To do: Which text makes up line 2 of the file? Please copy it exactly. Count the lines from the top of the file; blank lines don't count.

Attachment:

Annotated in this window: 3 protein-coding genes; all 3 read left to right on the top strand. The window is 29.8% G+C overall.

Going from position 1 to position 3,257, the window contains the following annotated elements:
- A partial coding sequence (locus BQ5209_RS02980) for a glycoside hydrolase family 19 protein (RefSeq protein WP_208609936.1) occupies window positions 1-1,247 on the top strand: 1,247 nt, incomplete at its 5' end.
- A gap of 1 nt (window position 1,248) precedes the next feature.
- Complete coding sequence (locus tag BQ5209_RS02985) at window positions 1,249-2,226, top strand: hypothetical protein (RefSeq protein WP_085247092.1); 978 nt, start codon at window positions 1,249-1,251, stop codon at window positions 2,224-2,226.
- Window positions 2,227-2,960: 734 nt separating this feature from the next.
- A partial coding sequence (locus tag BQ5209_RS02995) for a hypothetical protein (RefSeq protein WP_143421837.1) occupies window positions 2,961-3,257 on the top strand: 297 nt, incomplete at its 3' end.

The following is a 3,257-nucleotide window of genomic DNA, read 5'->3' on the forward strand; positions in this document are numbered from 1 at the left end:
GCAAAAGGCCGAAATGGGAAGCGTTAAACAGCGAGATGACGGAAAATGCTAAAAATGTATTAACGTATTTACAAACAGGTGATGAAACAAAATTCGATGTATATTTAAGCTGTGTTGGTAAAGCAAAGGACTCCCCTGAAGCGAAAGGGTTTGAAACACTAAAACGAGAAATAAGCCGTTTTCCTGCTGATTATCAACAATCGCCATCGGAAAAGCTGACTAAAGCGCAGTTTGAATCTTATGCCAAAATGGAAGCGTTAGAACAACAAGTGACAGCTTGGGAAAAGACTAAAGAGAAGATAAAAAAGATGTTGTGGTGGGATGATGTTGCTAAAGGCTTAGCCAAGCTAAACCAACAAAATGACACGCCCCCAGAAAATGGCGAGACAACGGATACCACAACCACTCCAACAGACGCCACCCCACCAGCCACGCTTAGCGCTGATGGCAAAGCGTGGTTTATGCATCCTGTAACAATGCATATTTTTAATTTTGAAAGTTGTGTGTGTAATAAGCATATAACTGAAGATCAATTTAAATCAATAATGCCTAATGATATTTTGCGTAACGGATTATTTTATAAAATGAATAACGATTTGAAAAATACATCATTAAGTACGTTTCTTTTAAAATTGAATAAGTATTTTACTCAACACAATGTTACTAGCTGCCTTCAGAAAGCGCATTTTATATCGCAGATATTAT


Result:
Going from position 1 to position 3,257, the window contains the following annotated elements: